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How can we show that the Hamming distance

  1. Nov 10, 2008 #1
    Hi,

    can anybody help me to show that the Hamming disatance d(x,y) is invarian to a shift of both x and y i.e d(x+z, y+z)=d(x,y)

    Thanks a lot

    Lenti
     
    Last edited: Nov 10, 2008
  2. jcsd
  3. Nov 10, 2008 #2

    Mark44

    Staff: Mentor

    Please include the formula for Hamming distance.
     
  4. Nov 10, 2008 #3
    The Hamming distance of two length-N words x, y, denoted as d(x,y), is defined as the number of components (symbols9 of x and y tha are different.

    we can writte as;

    d(x,y)=[tex]\sum[/tex]I{x[tex]\neq[/tex]y}

    thanks a lot
     
  5. Nov 10, 2008 #4

    Mark44

    Staff: Mentor

    Your summation doesn't make much sense to me. What does I in this summation mean?
    [tex]\sum I \{x \neq y\}[/tex]

    Also, it would help to give an example. For example, is d("eat", "eats") = 1?
     
  6. Nov 10, 2008 #5
    as an example;

    consider two binary words x=(1010110) and y=(1001010)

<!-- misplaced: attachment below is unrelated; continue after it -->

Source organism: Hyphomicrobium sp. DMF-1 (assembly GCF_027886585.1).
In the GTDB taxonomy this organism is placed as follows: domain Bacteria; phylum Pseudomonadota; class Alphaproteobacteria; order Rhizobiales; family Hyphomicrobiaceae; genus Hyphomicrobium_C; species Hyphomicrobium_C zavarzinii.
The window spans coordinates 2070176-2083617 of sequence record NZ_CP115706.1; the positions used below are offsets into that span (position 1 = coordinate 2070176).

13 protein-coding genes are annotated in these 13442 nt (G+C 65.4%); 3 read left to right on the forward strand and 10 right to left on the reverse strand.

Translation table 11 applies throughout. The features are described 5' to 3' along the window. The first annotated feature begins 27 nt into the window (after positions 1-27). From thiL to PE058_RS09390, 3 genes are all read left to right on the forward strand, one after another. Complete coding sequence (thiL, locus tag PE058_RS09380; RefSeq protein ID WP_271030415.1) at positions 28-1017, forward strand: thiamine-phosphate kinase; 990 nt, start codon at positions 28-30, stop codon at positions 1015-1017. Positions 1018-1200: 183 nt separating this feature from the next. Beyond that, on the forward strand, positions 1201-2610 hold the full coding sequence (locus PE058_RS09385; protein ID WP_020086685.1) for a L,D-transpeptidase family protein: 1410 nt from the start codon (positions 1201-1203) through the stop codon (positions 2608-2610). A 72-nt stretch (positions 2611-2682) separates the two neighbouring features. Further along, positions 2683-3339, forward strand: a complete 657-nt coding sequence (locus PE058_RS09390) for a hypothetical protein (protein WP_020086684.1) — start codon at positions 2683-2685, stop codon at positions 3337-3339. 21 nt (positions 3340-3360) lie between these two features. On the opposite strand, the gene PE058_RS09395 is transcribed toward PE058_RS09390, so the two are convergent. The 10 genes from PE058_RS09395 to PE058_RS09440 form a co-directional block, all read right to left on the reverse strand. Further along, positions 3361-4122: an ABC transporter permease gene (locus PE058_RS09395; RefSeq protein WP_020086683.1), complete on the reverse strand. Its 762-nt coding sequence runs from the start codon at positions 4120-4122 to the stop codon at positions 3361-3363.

the hamming distance between the binary words is d(x,y)=3

    because they change in 3 bits.
     
  7. Nov 10, 2008 #6

    Mark44

    Staff: Mentor

    How about my question about the summation?
     
  8. Nov 10, 2008 #7

    Mark44

    Staff: Mentor

    Assuming that z is another string of bits, it's intuitively obvious that if d(x, y) = n, say, then creating two longer strings x + z and y + z will not change the number of bits that are different. IOW d(x + z, y + z) = n as well.

    To formalize this, I would probably need the formula for Hamming distance, which you've provided, but I would also need to understand what this formula means, which I don't.
     
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